Although they are just one point off top spot in the Barclays Premier League, City have been particularly disappointing in the Champions League and face a fight to qualify for the knockout stages after picking up just one point from three group games.
That has led to some cutting analysis from outside the club, and Kompany, outstanding at the heart of City's defence in the last campaign, has also found his form the subject of scrutiny.
But the Belgian said: "Personally, I don't ever get affected by it.
"I just keep living the life and keep working really hard. If one day goes a little bit less than another, I know I have at least done my best.
"By being patient and keeping doing what you have done to get success in the first place, you'll get there again. It is a very difficult thing.
"People around the club get wild and excited but I stay very calm.
"We'll be here in a couple of weeks or months and maybe everyone will be praises and smiles. It is going to happen. Everything takes time."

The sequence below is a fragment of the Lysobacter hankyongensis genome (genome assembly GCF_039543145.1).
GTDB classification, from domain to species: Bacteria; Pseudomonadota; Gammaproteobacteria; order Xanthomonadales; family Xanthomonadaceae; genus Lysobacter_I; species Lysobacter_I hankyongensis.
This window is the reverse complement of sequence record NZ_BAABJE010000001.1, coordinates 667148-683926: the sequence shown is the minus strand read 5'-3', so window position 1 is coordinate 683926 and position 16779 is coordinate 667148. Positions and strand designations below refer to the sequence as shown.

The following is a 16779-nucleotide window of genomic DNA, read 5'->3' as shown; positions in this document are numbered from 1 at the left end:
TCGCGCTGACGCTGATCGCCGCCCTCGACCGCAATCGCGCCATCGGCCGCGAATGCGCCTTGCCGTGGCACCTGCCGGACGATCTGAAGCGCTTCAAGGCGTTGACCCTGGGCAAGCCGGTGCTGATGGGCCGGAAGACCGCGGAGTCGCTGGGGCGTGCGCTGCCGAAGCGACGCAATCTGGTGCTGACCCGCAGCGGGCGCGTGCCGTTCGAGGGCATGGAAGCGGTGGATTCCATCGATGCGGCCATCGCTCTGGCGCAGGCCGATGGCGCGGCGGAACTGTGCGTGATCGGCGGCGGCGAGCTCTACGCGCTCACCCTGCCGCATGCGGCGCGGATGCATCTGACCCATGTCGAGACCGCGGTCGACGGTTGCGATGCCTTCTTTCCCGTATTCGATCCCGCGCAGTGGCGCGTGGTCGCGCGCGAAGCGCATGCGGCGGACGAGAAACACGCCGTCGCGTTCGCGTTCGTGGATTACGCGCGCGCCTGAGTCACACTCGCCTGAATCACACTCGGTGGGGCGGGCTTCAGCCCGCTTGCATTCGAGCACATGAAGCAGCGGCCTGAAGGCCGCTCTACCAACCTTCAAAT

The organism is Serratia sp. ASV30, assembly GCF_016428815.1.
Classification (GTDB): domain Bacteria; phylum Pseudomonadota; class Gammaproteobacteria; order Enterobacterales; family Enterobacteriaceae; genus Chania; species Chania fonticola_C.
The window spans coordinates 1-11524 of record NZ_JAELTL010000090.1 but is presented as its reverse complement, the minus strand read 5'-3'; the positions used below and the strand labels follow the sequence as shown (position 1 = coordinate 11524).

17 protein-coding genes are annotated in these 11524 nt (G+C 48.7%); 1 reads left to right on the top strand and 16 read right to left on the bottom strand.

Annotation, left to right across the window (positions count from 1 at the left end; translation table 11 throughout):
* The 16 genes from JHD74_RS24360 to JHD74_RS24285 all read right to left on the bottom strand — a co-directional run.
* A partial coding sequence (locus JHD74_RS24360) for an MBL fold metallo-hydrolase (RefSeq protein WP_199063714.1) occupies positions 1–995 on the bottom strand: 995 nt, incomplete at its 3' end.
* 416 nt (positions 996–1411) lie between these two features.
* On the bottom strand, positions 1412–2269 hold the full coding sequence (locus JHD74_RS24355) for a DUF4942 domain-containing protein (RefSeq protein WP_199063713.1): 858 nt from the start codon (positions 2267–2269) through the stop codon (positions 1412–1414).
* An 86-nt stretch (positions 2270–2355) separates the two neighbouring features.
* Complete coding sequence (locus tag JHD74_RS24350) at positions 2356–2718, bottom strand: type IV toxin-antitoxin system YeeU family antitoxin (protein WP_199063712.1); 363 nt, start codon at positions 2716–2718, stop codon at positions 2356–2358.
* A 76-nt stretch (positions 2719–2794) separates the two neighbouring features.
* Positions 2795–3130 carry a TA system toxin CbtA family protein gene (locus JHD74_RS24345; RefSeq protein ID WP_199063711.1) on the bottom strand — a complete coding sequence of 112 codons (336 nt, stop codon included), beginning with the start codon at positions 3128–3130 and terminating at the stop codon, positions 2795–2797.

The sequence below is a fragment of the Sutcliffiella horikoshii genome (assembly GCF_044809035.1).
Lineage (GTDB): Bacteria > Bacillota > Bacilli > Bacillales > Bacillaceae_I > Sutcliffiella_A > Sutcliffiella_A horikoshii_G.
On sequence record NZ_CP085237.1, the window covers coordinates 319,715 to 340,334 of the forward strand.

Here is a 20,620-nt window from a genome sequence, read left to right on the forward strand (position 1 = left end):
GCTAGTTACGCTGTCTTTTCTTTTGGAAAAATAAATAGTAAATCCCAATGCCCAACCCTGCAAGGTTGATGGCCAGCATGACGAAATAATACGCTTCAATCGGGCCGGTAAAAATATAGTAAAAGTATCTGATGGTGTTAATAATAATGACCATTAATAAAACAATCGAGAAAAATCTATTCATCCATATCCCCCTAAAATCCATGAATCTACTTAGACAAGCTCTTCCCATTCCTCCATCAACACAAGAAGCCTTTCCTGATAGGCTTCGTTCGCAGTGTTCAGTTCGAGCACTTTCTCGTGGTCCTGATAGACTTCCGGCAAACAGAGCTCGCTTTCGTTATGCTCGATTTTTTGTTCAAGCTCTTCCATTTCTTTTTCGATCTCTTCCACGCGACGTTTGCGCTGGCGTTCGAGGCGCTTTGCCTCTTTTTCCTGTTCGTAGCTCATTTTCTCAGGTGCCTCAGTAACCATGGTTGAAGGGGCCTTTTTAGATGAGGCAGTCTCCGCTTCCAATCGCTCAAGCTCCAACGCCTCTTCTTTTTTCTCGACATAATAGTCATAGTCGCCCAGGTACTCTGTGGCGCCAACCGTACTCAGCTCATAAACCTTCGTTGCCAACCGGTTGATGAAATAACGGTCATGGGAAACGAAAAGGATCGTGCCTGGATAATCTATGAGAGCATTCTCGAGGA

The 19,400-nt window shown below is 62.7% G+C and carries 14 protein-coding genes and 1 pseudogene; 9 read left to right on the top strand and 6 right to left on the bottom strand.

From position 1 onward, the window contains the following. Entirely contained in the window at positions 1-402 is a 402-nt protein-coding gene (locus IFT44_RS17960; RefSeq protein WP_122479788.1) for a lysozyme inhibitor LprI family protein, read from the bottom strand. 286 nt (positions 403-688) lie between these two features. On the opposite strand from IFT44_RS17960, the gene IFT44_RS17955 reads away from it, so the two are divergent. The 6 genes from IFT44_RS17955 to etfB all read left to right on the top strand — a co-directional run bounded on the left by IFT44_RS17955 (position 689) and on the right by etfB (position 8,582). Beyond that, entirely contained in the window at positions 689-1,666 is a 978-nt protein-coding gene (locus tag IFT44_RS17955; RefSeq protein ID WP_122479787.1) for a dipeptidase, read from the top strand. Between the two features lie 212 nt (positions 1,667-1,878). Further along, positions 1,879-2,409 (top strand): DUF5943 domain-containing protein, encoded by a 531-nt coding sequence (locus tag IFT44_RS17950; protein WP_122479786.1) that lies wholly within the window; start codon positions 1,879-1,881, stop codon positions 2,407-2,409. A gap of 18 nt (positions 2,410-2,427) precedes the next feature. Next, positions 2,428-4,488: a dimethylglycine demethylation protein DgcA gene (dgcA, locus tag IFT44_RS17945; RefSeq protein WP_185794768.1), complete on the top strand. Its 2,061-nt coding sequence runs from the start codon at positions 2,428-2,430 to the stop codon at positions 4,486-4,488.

Criticism of City intensified after the midweek loss to Ajax in Amsterdam left them needing a "miracle", in the opinion of manager Roberto Mancini, to reach the next stage of Europe's elite club competition.
Mancini came under fire for changing his formation too often during the game and defender Micah Richards said he was not comfortable with the change of system at the back.
Some reports claimed the City squad was heading for mutiny because the players do not like the changes Mancini has made this season, but Kompany, who helped the team beat Swansea 1-0 on Saturday, dismissed that as nonsense.
The 26-year-old said: "That's funny. I don't like to get involved in this but sometimes I do.
"I never have a problem with performances being down or up. People have the right to have opinions on performances, but the stories are based on things I cannot even relate to, and I am in this team.
"I started my career to play football and be the best footballer. I expect journalists to tell the truth and do the job for that.
"That is just sensationalism, nothing more."